- After discussing and agreeing on changes, the proposal development team identifies all sections of the proposal that need to be updated to reflect the changes and assigns responsibility for making these changes.
- The proposal coordinator ensures members of the proposal development team address all reviewer threshold issues and revise the sections of the proposal narrative, budget, and any attachments identified in step 5.
- Ensure a careful final review of the revised documents to ensure consistency and coherence of the technical project design and resource plans.
- The proposal coordinator shares the proposal development team’s response with reviewers, highlighting how the team addressed any reviewer threshold issues.
When CRS is a sub-recipient
- The project design submitted for review should reflect the inputs of partners, who should be engaged in making key decisions throughout the project design process.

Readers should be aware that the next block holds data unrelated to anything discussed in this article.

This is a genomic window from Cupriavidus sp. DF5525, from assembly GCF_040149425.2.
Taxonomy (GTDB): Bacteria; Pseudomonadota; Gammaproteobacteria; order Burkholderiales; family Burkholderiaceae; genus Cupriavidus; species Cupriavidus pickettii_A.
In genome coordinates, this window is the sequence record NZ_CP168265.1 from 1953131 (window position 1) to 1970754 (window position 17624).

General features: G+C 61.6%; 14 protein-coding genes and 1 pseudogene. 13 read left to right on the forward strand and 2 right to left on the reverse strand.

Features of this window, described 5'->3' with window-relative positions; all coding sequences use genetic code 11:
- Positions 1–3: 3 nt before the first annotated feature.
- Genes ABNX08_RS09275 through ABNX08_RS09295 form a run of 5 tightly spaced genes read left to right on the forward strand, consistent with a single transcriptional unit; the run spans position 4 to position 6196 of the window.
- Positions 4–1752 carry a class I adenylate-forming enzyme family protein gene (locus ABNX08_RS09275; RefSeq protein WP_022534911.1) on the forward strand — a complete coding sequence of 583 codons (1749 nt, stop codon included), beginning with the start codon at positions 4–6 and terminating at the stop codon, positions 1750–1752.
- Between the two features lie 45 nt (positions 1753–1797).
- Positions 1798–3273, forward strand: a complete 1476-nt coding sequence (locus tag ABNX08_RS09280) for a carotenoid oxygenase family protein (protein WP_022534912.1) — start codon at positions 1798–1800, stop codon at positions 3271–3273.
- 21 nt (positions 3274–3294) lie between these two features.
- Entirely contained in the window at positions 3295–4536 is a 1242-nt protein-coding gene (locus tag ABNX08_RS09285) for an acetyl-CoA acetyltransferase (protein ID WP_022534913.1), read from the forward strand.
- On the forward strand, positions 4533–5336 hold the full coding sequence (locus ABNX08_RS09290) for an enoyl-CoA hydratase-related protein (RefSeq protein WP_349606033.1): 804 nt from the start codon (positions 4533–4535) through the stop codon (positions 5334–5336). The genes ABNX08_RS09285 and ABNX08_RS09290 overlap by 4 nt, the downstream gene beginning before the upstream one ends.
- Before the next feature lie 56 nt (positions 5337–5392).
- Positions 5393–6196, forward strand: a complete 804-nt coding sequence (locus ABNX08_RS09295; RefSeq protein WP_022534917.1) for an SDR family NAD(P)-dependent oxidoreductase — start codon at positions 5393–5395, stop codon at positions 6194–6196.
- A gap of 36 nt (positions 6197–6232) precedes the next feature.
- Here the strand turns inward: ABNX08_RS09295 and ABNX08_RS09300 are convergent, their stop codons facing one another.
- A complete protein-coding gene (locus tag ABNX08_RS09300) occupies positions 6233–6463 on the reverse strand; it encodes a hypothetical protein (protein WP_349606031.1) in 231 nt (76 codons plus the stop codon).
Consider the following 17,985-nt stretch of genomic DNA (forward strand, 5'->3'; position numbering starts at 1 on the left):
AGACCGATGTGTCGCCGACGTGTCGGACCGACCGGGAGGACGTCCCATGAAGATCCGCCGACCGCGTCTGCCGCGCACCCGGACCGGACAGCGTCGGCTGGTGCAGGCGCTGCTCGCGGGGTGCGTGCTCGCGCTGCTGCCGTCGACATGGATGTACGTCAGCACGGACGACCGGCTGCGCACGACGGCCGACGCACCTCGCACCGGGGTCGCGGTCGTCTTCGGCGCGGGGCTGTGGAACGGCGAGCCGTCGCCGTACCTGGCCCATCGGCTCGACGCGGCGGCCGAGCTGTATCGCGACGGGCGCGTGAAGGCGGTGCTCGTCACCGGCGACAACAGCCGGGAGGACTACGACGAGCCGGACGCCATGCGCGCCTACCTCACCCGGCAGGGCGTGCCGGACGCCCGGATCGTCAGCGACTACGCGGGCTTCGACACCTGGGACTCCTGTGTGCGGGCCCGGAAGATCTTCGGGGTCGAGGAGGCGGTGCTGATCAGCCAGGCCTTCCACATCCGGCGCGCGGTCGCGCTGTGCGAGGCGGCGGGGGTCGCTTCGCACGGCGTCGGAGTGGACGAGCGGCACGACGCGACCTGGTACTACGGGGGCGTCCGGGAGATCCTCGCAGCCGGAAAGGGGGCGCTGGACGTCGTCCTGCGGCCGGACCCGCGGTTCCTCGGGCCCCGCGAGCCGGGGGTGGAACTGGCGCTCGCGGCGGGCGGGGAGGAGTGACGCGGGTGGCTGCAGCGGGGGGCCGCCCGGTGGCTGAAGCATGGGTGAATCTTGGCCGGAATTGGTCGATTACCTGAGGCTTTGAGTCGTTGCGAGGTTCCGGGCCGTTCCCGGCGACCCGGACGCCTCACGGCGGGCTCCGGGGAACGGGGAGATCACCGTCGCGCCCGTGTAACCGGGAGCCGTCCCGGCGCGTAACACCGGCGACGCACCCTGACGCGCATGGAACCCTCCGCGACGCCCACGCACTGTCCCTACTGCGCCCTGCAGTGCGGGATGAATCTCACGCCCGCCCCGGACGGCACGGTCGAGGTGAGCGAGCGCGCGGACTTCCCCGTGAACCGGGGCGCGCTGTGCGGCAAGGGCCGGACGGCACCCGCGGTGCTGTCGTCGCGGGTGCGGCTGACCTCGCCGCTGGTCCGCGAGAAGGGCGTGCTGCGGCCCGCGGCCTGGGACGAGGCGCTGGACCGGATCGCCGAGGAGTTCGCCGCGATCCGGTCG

- As feasible given time constraints, involve partners in the review process and subsequent discussions of changes to make in response to review feedback. As noted under Standard 2, key action 2, if review feedback implies a significant change in the partner scope of work or budget, senior-level CRS and partner staff (e.g. country representative and partner director) should discuss, ideally in person.
- For proposals developed for external funding opportunities, follow any agreements reached when negotiating (pre) teaming agreementA teaming agreement is an agreement between two or more entities intended to increase competitiveness by pooling resources to obtain and perform an award. This term is used frequently in consortia-based proposal development. Organizations sign pre-teaming agreements to commit to work together to prepare for an anticipated funding opportunity, and to formalize the organizations’ intent to jointly pursue the opportunity when released. regarding review of proposal drafts.
- See Standard 2, key action 2 for additional guidance on engaging partners in key project design decision-making.